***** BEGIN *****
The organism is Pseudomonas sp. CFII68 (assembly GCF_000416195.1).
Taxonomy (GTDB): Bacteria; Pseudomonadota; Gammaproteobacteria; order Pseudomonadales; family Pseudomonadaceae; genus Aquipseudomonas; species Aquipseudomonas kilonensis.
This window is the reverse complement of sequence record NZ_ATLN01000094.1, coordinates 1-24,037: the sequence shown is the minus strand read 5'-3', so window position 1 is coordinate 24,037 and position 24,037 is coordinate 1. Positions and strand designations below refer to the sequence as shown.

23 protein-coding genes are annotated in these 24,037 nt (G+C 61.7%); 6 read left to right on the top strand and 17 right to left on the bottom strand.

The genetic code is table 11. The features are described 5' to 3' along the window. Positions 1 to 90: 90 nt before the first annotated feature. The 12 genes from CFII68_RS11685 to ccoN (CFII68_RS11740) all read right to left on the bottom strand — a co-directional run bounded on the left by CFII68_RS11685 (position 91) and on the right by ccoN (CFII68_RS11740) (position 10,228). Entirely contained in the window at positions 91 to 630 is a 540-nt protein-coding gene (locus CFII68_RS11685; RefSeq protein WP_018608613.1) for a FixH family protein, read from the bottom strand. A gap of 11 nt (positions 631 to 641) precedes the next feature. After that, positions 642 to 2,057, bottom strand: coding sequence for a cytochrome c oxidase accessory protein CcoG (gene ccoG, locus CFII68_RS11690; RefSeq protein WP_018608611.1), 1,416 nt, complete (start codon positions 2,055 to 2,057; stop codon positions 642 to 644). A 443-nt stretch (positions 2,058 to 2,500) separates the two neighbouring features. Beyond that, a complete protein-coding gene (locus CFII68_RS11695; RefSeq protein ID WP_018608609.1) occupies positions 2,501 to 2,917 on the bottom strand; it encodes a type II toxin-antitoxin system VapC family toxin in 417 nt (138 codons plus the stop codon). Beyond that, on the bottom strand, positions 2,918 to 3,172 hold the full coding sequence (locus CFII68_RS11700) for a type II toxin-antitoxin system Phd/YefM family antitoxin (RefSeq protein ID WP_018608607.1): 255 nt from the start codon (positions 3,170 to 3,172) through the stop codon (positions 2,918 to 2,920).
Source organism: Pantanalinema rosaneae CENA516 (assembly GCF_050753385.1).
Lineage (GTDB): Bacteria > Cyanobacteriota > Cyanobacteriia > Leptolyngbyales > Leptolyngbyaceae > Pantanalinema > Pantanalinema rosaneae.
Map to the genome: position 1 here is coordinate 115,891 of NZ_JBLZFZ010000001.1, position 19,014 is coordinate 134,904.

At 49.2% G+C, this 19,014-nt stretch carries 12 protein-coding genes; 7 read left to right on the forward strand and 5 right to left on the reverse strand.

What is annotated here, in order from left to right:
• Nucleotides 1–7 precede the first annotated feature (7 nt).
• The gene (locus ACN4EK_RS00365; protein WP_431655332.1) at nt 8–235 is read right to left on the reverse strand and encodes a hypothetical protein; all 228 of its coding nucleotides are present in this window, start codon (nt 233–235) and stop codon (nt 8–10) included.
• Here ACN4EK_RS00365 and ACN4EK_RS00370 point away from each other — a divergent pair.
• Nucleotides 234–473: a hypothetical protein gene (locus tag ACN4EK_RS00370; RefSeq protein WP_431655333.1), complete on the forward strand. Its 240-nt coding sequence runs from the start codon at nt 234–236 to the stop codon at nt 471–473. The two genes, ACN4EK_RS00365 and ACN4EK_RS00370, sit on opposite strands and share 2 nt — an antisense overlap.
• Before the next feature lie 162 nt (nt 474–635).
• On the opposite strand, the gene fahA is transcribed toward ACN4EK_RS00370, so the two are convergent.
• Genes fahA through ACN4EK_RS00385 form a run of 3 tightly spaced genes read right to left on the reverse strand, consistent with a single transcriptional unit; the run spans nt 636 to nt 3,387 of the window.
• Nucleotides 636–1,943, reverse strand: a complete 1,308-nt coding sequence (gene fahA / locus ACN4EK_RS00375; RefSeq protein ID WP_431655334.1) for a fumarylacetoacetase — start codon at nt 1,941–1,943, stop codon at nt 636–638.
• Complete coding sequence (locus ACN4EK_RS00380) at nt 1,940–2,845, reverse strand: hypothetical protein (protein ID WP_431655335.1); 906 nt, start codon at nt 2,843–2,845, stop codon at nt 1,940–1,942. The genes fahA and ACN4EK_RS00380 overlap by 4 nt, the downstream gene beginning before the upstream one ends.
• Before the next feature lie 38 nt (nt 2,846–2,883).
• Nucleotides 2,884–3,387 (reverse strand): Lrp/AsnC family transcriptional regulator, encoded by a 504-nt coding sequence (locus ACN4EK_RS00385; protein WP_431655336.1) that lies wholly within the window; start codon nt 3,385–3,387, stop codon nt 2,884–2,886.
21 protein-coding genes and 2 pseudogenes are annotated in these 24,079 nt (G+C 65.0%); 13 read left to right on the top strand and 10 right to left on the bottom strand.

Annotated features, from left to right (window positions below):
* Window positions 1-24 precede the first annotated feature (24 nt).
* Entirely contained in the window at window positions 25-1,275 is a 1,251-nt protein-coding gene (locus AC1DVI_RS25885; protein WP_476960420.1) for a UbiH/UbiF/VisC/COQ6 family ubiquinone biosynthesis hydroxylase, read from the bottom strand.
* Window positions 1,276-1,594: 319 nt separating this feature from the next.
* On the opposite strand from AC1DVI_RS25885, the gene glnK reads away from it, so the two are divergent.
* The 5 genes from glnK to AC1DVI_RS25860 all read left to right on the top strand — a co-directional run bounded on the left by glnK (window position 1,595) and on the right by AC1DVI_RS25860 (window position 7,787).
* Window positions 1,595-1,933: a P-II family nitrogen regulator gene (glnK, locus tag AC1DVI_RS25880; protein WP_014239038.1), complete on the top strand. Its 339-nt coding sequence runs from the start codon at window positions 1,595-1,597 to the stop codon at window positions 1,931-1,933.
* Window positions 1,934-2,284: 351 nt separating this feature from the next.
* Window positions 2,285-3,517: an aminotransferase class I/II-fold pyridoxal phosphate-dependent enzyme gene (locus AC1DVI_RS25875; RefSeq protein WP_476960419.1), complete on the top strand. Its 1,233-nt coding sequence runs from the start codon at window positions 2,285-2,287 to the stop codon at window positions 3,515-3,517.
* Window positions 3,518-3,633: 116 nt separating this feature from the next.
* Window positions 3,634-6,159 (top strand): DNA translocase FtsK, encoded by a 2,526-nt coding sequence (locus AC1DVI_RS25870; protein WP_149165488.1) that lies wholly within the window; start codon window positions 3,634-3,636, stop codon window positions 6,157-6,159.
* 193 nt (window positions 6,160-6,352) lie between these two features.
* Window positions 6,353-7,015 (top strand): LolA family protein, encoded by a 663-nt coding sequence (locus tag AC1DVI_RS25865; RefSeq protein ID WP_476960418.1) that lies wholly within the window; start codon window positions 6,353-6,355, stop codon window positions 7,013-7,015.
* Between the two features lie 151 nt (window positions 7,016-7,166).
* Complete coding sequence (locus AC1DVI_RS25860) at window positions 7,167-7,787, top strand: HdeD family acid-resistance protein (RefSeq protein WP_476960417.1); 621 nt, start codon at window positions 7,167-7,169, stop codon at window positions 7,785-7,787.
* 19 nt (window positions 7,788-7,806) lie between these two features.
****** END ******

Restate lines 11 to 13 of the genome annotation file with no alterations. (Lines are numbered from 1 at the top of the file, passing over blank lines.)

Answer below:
• Nucleotides 1–7 precede the first annotated feature (7 nt).
• The gene (locus ACN4EK_RS00365; protein WP_431655332.1) at nt 8–235 is read right to left on the reverse strand and encodes a hypothetical protein; all 228 of its coding nucleotides are present in this window, start codon (nt 233–235) and stop codon (nt 8–10) included.
• Here ACN4EK_RS00365 and ACN4EK_RS00370 point away from each other — a divergent pair.